‘HORSESH*T ON ROUTE 66’ proves punk isn’t dead

The Garden revitalizes art punk scene

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Ena Mekic

The identical twins have done it again. Wyatt and Fletcher Shears, the bass and drums duo from Orange County, California are at the top of the SoCal art punk scene. They have been producing experimental music since 2011 under the name “The Garden,” and have been disregarding mainstream success since the beginning. They express themselves unapologetically through their music, creating a clash of punk sounds. From playing shows in their hometown to performing in underground venues around the world, the brothers deliver to their fans with their newest album, “HORSESH*T ON ROUTE 66.”

Following their 2020 album “Kiss My Super Bowl Ring,” The Garden returns with a new and more mature sound. Their 2020 album featured catchy hits like “AMPM Truck,” “Hit Eject,” and “Sneaky Devil,” all of which included vast sampling that created a sinister and ominous atmosphere. The albums have similar feelings in the spooky, Halloween inspired themes but vary in the singing styles and in the use of bass and drums. 

The album’s single “Freight Yard,” released in May, left fans craving more of the intense dirt-grunge sound the song features. And finally, on September 8 the new album was released. From fast paced, aggressive basslines to hardcore digital synthesizers, the album offers an erratic listening experience.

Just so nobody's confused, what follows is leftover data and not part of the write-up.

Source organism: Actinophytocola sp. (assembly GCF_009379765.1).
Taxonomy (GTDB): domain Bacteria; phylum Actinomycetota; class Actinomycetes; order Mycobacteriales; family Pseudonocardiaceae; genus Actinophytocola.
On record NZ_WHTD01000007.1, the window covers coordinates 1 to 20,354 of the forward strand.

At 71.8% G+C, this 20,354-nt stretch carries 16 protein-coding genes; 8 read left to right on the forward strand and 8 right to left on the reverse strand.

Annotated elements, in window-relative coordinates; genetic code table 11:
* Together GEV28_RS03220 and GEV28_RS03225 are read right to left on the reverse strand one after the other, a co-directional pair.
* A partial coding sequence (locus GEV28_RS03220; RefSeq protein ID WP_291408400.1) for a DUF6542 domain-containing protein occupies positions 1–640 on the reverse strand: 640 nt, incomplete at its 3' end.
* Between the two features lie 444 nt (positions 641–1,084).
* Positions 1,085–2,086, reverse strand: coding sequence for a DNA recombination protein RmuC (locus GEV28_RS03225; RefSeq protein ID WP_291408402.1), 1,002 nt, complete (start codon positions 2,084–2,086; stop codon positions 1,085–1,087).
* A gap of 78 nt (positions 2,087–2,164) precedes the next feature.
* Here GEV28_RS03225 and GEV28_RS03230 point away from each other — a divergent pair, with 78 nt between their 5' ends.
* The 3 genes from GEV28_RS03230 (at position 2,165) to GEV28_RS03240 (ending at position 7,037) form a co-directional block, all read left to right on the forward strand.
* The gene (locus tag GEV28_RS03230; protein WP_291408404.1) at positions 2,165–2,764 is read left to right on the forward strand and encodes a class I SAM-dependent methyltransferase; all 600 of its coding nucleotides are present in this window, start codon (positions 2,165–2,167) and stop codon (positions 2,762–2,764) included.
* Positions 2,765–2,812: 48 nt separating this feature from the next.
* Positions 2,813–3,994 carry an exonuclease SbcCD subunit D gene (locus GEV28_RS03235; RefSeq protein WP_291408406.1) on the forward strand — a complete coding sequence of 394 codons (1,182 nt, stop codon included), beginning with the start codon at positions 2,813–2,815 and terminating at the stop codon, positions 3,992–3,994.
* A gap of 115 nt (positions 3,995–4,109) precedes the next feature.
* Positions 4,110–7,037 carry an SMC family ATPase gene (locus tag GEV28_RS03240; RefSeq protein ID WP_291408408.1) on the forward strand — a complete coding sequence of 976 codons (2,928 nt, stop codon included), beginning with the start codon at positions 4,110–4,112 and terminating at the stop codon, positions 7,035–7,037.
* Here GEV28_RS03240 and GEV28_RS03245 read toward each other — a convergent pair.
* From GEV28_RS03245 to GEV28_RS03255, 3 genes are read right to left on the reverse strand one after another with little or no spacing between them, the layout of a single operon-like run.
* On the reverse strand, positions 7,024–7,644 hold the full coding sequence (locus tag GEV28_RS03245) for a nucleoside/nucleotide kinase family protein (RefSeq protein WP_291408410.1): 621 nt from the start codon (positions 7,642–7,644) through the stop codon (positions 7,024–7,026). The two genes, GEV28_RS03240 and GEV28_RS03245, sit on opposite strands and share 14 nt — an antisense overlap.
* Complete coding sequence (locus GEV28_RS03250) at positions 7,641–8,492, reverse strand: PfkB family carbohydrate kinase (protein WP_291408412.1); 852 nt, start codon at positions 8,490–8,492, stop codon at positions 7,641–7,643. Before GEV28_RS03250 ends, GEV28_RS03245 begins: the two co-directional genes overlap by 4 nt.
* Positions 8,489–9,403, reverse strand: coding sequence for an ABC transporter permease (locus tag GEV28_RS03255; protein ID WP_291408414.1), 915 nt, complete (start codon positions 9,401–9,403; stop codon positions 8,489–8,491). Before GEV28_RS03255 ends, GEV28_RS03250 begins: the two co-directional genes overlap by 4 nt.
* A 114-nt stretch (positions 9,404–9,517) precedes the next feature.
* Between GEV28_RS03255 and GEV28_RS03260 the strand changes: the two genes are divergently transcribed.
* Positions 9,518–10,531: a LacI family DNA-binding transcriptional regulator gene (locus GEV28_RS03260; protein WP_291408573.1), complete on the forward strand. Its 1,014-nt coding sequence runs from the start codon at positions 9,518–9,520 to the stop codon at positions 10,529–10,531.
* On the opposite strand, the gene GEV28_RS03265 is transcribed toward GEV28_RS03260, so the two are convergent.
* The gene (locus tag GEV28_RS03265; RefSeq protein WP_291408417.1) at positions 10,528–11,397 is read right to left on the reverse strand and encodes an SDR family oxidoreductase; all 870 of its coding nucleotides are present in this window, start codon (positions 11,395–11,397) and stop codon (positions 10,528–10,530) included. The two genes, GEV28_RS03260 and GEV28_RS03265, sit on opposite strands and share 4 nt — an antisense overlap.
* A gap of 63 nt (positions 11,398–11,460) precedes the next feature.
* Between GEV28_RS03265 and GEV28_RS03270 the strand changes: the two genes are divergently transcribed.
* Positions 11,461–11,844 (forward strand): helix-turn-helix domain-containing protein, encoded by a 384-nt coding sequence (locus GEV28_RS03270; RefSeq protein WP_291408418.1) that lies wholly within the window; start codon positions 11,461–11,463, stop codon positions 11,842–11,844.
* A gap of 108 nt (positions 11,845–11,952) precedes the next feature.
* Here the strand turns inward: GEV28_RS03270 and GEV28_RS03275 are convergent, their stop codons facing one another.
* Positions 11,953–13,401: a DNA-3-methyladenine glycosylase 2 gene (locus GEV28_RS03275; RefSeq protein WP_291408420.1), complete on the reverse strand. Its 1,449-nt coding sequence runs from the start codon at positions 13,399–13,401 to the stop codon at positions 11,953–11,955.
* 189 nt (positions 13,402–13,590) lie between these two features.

“Puerta de Limosina” and “OC93” open with metallic edged basslines and boom with speedy drums. Sampling continues to be used on this album, where sounds of goblins, spooky laughter and haunting vocals are heard in the background of songs like “At the Campfire” and “Haunted House on Zillow.” 

“X In the Dirt” starts off with a catchy upbeat chorus, and hints back to the classic sound of The Garden. But there’s not a moment of normalcy on the album, clearly seen by songs “Orange County Punk Rock Legend” and “What Could I Be But A Jester?” 

Although the album is less than half an hour, I loved it. It matured from their old sound, but kept the flair that the band will always have. Expression without boundaries is what creates their off-the-wall explosive sound. They don’t shy away from being rough or appealing to a certain crowd. I liked the heavier sound from this album and hope to hear more of it in the future. Listeners of Minor Threat, Memo Boy, Death Grips and Black Flag will enjoy this album. 

The twins are notorious for having intense and energetic performances at their shows. They start their tour this fall, and are playing at First Avenue in Minneapolis Nov. 19. Machine Girl, the digital hardcore group, is opening for them.

Overall, this is another great album from The Garden, and I can’t wait to see them live.

“HORSESH*T ON ROUTE 66”: ★★★★★